Just as you need to be careful about hiring the right people, it is important to choose the right customers. You need to develop an ideal customer profile, and have plans to cut those that are outside of the target, distracting you, or are not profitable. This may sound callous, but the right customer should compliment your business just as you compliment and benefit their business. It would be hard to overstress the need to build even tighter, more open relationships with your best customers. It's amazing and humbling what they will give you in return!
I can understand the temptation of some businesses to branch out and attempt to be a jack-of-all-trades. The problem with trying to do too many things at once is that you will never master any one trade. I think it is sound advice to take stock of what you know you can be really good at, then resolve to do it better than anyone else. This will make it easier for your customers, the press, analysts, and your employees to identify who you are and what you bring to the table.
I still remember the early days when we had first founded Serence Inc. and were working upwards of 12-16 hours a day. We kept that pace for longer than I'd like to admit, and I learned an incredibly valuable lesson from this experience: encourage life balance. You have to allow time to decompress and switch gears; you also have to encourage employees to think this way as well. When you are in the office, focus and work effectively, but don't forget to go home at the end of the day. It's alright if you don't check your work email every night!
In my role as CEO for Klipfolio, I've had the opportunity to grow and learn a lot over the last 10 years. History has shown that all too often employees will blindly follow the larger-than-life CEO - and it is your responsibility to remind them that the CEO is not a superstar. Businesses with this type of mentality, where leadership holds all the cards, will breed an environment of submission and decision paralysis.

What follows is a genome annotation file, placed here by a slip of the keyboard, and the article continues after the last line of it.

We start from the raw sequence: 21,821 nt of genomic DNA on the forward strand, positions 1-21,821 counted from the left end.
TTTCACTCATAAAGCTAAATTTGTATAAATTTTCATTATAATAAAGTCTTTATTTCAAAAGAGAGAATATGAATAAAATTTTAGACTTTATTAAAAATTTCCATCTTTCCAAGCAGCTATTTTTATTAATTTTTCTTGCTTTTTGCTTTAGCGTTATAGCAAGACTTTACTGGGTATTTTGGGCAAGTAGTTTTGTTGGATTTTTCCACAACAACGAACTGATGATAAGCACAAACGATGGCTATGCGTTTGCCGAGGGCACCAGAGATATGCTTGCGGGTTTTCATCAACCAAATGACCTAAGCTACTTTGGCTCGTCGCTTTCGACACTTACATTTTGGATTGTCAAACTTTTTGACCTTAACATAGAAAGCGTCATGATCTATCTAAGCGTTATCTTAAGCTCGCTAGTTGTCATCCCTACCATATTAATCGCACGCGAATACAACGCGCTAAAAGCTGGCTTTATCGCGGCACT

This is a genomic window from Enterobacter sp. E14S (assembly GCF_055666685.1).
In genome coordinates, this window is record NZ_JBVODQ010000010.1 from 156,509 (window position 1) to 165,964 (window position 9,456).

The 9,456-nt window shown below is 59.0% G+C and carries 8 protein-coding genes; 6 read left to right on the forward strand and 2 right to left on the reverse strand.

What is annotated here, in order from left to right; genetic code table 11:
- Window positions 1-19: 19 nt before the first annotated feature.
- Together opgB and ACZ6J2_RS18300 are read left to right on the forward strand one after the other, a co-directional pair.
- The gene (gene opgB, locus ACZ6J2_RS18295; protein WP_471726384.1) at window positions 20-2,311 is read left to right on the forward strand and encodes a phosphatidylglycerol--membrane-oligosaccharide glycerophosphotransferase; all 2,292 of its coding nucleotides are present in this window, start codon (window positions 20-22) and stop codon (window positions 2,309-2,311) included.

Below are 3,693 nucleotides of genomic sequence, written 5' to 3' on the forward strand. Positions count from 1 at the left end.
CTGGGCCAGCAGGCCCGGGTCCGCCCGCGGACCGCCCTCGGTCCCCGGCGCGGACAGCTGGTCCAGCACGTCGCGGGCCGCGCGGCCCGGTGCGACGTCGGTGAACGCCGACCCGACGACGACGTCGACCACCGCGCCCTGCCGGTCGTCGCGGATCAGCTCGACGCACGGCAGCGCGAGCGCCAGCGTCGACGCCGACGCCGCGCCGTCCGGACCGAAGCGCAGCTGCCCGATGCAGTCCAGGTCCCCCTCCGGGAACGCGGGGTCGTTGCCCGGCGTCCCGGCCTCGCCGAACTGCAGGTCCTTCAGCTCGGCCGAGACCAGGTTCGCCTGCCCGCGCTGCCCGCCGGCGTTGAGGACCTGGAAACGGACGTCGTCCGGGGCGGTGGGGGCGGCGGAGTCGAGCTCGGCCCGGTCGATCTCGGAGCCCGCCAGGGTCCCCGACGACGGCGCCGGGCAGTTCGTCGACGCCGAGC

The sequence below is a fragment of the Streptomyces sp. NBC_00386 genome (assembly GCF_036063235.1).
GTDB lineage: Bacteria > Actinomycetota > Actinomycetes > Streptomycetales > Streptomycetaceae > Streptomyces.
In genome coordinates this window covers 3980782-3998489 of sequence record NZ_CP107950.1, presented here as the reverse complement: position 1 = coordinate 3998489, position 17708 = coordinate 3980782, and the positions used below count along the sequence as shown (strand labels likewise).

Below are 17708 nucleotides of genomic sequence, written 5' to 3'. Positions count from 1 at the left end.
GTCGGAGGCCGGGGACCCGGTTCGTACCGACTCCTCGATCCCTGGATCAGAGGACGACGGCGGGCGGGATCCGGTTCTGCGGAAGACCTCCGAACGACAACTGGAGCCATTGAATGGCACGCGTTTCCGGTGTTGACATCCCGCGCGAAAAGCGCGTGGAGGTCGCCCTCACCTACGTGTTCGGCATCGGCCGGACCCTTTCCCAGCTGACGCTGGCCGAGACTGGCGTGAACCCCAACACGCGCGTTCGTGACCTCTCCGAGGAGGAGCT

You need to strike a fine balance in order to be a good CEO. Encourage independent, creative thinking and motivate decision-making. But you also have to be as omnipresent, connected, and available as possible. Be involved where you are needed and guide rather than direct, listen more than you communicate. Above all, when you get up in the morning you have to love your job and be honoured to work for your employees.
It's a fact of business: good times will come and go. As a business owner, you are destined to deal with a myriad of setbacks and challenges, large and small. Get used to it!
Some of the smartest and best decisions are made as a result of learning from your failures. Use them to your advantage as opposed to ignoring or sugar-coating issues. Similarly, challenges and necessities are unique in their ability to focus decision-making and help you get your priorities straight. Face your challenges head-on and transparently, and you will always be able to learn from them and come out stronger and smarter.